Importance of the type of provider seen to begin health care for a new episode low back pain: associations with future utilization and costs.

Low back pain (LBP) care can involve many providers. The provider chosen for entry into care may predict future health care utilization and costs. The objective of this study was to explore associations between entry settings and future LBP-related utilization and costs. A retrospective review of claims data identified new entries into health care for LBP. We examined the year after entry to identify utilization outcomes (imaging, surgeon or emergency visits, injections, surgery) and total LBP-related costs. Multivariate models with inverse probability weighting on propensity scores were used to evaluate relationships between utilization and cost outcomes with entry setting. 747 patients were identified (mean age = 38.2 (± 10.7) years, 61.2% female). Entry setting was primary care (n = 409, 54.8%), chiropractic (n = 207, 27.7%), physiatry (n = 83, 11.1%) and physical therapy (n = 48, 6.4%). Relative to primary care, entry in physiatry increased risk for radiographs (OR = 3.46, P = 0.001), advanced imaging (OR = 3.38, P < 0.001), injections (OR = 4.91, P < 0.001), surgery (OR = 4.76, P = 0.012) and LBP-related costs (standardized Β = 0.67, P < 0.001). Entry in chiropractic was associated with decreased risk for advanced imaging (OR = 0.21, P = 0.001) or a surgeon visit (OR = 0.13, P = 0.005) and increased episode of care duration (standardized Β = 0.51, P < 0.001). Entry in physical therapy decreased risk of radiographs (OR = 0.39, P = 0.017) and no patient entering in physical therapy had surgery.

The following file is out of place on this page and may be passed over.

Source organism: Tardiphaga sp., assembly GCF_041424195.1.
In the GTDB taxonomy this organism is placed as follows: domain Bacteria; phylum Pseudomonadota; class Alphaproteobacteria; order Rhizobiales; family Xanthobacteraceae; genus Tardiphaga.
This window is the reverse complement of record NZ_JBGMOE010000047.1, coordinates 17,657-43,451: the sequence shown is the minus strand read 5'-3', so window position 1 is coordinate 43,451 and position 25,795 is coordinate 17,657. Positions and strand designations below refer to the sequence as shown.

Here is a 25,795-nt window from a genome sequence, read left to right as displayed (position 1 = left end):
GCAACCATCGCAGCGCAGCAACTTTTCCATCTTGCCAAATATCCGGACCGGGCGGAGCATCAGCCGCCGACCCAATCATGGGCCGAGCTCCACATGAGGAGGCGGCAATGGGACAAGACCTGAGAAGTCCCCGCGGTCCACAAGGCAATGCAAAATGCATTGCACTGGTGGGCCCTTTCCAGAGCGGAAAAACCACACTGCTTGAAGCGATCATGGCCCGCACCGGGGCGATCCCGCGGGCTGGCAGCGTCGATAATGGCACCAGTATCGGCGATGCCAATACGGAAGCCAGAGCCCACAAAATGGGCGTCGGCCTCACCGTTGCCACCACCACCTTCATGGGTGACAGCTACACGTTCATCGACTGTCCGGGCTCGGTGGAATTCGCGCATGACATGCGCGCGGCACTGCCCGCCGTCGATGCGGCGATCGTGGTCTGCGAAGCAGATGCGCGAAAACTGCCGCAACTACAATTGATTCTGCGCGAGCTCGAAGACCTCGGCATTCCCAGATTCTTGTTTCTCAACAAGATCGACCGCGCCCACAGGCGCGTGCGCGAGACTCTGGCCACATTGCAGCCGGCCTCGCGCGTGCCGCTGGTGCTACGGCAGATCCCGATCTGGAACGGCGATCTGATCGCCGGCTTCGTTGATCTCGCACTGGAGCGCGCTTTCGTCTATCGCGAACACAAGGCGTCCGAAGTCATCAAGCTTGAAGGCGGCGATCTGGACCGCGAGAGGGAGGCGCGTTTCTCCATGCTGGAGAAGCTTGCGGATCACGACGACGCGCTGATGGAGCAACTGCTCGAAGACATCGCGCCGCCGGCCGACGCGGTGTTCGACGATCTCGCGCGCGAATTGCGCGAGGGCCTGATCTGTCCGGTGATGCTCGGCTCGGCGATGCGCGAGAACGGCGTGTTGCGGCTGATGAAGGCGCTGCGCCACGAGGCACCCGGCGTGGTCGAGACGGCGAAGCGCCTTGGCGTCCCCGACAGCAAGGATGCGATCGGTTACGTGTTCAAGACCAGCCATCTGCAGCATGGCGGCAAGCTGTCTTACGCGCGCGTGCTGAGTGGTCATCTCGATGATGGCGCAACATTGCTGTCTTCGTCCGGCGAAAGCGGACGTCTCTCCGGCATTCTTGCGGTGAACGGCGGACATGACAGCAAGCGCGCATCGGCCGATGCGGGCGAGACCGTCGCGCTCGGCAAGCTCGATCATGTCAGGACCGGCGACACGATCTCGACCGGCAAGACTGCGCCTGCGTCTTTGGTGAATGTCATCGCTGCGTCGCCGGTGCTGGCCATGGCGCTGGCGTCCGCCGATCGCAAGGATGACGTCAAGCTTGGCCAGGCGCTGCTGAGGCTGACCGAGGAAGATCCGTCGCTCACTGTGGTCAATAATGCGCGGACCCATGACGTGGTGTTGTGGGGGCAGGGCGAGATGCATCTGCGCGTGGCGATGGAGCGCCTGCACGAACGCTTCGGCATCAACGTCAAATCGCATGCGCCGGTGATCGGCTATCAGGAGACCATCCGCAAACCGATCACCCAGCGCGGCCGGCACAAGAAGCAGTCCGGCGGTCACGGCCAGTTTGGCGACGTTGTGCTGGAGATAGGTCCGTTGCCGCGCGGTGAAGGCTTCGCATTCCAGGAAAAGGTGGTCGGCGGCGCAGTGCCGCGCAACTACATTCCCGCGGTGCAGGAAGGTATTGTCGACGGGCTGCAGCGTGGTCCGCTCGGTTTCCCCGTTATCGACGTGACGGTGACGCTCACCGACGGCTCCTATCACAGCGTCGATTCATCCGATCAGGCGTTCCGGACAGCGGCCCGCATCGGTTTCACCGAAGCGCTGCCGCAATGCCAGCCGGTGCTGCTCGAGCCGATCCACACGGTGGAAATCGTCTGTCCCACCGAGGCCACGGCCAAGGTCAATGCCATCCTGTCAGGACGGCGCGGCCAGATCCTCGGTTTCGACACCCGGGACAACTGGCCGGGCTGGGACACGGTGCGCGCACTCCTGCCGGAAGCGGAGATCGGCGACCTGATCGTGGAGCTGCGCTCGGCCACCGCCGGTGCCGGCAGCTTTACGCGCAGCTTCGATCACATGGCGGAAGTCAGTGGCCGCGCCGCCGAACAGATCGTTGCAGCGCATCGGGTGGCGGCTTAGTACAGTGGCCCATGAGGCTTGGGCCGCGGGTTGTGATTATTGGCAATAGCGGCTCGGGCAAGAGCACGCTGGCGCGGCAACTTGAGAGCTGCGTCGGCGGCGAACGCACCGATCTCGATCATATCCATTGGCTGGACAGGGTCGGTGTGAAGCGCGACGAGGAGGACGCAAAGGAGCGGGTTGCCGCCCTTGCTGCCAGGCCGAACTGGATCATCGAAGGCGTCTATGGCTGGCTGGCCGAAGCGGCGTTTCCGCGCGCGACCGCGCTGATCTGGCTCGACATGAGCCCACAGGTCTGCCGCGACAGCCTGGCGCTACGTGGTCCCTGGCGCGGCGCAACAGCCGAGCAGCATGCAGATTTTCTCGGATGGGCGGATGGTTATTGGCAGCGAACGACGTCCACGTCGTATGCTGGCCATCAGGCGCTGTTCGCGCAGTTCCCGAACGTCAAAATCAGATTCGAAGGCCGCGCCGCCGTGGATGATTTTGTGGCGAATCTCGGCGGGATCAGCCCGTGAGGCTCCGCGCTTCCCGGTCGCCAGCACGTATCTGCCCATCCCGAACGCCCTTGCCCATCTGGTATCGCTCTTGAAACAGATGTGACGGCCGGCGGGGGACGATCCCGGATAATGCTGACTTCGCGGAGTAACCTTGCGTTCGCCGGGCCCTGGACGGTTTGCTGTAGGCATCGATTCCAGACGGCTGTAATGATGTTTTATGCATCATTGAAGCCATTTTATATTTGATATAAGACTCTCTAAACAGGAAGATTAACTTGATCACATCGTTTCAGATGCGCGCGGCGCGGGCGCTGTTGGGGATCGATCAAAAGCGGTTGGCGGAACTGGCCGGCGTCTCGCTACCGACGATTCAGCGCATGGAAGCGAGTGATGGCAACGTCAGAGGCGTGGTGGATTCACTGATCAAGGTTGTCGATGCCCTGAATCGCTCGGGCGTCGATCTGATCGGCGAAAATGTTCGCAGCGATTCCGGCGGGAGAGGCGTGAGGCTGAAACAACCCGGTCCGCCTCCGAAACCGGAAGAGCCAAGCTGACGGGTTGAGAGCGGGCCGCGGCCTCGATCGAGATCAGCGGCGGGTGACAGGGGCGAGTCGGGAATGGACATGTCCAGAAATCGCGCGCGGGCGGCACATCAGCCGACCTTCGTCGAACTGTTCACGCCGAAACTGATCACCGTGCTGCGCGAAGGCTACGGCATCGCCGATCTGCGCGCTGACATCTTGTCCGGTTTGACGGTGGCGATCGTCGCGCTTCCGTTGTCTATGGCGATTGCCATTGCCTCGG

Entry setting for LBP was associated with future health care utilization and costs. Consideration of where patients chose to enter care may be a strategy to improve outcomes and reduce costs.